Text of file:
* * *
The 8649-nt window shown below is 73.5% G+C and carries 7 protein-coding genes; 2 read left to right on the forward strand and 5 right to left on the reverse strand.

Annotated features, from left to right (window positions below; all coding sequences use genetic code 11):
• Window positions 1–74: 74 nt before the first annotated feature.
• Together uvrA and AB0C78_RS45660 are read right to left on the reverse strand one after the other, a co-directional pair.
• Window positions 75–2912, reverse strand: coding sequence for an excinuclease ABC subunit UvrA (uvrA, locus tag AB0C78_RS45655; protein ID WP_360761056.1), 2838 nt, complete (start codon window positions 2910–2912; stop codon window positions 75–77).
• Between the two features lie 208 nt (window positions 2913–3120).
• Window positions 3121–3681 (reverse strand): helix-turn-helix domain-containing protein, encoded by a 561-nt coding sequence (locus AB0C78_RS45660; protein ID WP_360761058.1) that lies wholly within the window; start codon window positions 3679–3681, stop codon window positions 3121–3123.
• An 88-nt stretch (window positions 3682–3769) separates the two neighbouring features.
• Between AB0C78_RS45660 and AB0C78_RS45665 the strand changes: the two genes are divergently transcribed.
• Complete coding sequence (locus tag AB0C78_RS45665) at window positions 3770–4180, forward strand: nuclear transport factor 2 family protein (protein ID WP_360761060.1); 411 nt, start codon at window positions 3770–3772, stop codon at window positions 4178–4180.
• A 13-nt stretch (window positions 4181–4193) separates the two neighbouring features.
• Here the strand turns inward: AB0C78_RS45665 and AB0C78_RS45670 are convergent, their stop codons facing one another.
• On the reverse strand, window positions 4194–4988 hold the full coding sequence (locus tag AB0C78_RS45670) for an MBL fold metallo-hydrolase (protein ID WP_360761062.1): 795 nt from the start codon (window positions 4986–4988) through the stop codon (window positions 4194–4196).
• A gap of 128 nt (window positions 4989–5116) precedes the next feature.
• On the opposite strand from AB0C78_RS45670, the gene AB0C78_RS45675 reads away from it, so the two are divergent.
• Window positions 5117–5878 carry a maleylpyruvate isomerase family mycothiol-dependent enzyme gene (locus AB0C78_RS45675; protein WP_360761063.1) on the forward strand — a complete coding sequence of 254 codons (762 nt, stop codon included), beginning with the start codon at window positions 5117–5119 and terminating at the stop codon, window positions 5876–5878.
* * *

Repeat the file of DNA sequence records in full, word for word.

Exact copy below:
The 8649-nt window shown below is 73.5% G+C and carries 7 protein-coding genes; 2 read left to right on the forward strand and 5 right to left on the reverse strand.

Annotated features, from left to right (window positions below; all coding sequences use genetic code 11):
• Window positions 1–74: 74 nt before the first annotated feature.
• Together uvrA and AB0C78_RS45660 are read right to left on the reverse strand one after the other, a co-directional pair.
• Window positions 75–2912, reverse strand: coding sequence for an excinuclease ABC subunit UvrA (uvrA, locus tag AB0C78_RS45655; protein ID WP_360761056.1), 2838 nt, complete (start codon window positions 2910–2912; stop codon window positions 75–77).
• Between the two features lie 208 nt (window positions 2913–3120).
• Window positions 3121–3681 (reverse strand): helix-turn-helix domain-containing protein, encoded by a 561-nt coding sequence (locus AB0C78_RS45660; protein ID WP_360761058.1) that lies wholly within the window; start codon window positions 3679–3681, stop codon window positions 3121–3123.
• An 88-nt stretch (window positions 3682–3769) separates the two neighbouring features.
• Between AB0C78_RS45660 and AB0C78_RS45665 the strand changes: the two genes are divergently transcribed.
• Complete coding sequence (locus tag AB0C78_RS45665) at window positions 3770–4180, forward strand: nuclear transport factor 2 family protein (protein ID WP_360761060.1); 411 nt, start codon at window positions 3770–3772, stop codon at window positions 4178–4180.
• A 13-nt stretch (window positions 4181–4193) separates the two neighbouring features.
• Here the strand turns inward: AB0C78_RS45665 and AB0C78_RS45670 are convergent, their stop codons facing one another.
• On the reverse strand, window positions 4194–4988 hold the full coding sequence (locus tag AB0C78_RS45670) for an MBL fold metallo-hydrolase (protein ID WP_360761062.1): 795 nt from the start codon (window positions 4986–4988) through the stop codon (window positions 4194–4196).
• A gap of 128 nt (window positions 4989–5116) precedes the next feature.
• On the opposite strand from AB0C78_RS45670, the gene AB0C78_RS45675 reads away from it, so the two are divergent.
• Window positions 5117–5878 carry a maleylpyruvate isomerase family mycothiol-dependent enzyme gene (locus AB0C78_RS45675; protein WP_360761063.1) on the forward strand — a complete coding sequence of 254 codons (762 nt, stop codon included), beginning with the start codon at window positions 5117–5119 and terminating at the stop codon, window positions 5876–5878.